6. Mix all the ingredients in the mixing bowl well. Your Sukha Bhel is ready. Serve immediately.
Related Event: Shhh Cooking Secretly Challenge
I am sharing this recipe in association with the Shhh Cooking Secretly Challenge, a group of passionate food bloggers that I am part of.
The members of the Shhh Cooking Secretly Challenge share recipes based on a pre-decided theme, every month. The members are divided into pairs for the purpose of the challenge. Each pair exchanges two ingredients secretly, unknown to the rest of the group. These two secret ingredients are then used by each member to prepare a dish that fits into the theme of the month. When their dish is ready, each member posts a picture of the same in the group, and the other members try to guess the two secret ingredients that have been used therein. I have been a part of this group for years now, and it has been a fun and challenging learning experience, all at once.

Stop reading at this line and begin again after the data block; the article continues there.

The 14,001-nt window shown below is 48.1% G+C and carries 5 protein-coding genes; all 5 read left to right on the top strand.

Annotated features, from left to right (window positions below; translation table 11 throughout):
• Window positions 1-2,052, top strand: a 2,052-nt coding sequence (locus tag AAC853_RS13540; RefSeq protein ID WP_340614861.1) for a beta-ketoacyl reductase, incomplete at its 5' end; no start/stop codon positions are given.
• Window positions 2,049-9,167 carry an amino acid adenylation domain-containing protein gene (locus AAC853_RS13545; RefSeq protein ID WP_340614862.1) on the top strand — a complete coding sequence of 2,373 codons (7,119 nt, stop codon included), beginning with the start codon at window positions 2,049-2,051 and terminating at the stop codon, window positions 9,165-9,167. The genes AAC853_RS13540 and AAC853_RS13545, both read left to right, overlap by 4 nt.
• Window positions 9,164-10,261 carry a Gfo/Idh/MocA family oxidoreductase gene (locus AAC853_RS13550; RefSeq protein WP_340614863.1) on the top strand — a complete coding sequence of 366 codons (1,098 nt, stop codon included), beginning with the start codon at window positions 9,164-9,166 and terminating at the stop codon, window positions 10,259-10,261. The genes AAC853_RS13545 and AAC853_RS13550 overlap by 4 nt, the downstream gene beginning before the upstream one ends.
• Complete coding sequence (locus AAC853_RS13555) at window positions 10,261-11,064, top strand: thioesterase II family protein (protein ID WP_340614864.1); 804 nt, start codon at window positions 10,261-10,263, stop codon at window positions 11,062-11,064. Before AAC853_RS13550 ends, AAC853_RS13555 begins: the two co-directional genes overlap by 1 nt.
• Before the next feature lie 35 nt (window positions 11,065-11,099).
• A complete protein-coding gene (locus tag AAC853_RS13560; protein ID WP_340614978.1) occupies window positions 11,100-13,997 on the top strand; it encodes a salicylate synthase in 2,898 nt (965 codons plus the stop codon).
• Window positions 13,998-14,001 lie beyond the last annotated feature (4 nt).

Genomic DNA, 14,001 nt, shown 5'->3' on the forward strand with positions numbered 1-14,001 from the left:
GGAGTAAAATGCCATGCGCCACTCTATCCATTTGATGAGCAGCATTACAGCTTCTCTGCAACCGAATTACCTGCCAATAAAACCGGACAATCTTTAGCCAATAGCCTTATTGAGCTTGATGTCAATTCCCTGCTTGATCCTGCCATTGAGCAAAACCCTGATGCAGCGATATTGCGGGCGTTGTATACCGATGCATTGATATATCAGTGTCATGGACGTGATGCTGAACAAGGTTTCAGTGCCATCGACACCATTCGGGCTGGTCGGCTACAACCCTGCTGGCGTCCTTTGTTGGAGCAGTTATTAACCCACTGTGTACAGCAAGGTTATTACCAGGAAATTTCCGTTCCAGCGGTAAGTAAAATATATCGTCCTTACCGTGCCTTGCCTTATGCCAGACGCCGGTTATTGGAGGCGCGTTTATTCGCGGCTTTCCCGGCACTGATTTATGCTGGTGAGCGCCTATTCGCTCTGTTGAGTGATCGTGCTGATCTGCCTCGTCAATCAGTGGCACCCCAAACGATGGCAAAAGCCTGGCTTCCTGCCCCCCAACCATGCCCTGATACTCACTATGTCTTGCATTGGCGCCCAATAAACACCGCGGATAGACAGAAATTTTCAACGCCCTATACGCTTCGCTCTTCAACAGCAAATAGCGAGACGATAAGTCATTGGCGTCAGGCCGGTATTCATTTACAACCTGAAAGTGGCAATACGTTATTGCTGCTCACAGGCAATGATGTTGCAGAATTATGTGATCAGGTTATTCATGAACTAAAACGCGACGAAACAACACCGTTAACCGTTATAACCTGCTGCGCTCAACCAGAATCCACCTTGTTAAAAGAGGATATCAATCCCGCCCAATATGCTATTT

For the month of April 2023, Seema of Mildly Indian proposed the theme ‘Railway Recipes’, wherein bloggers could share how to prepare foods which they have enjoyed on train journeys. These could be dishes they carried from home or which were served on the train, by vendors or the pantry car. Needless to say, the theme induced nostalgia in most group members, and we had a great time wading through fond memories of train travels past to zero in on a recipe we could showcase. Seema prepared this absolutely delicious Indian Railways Aloo Curry for the theme which you have got to check out!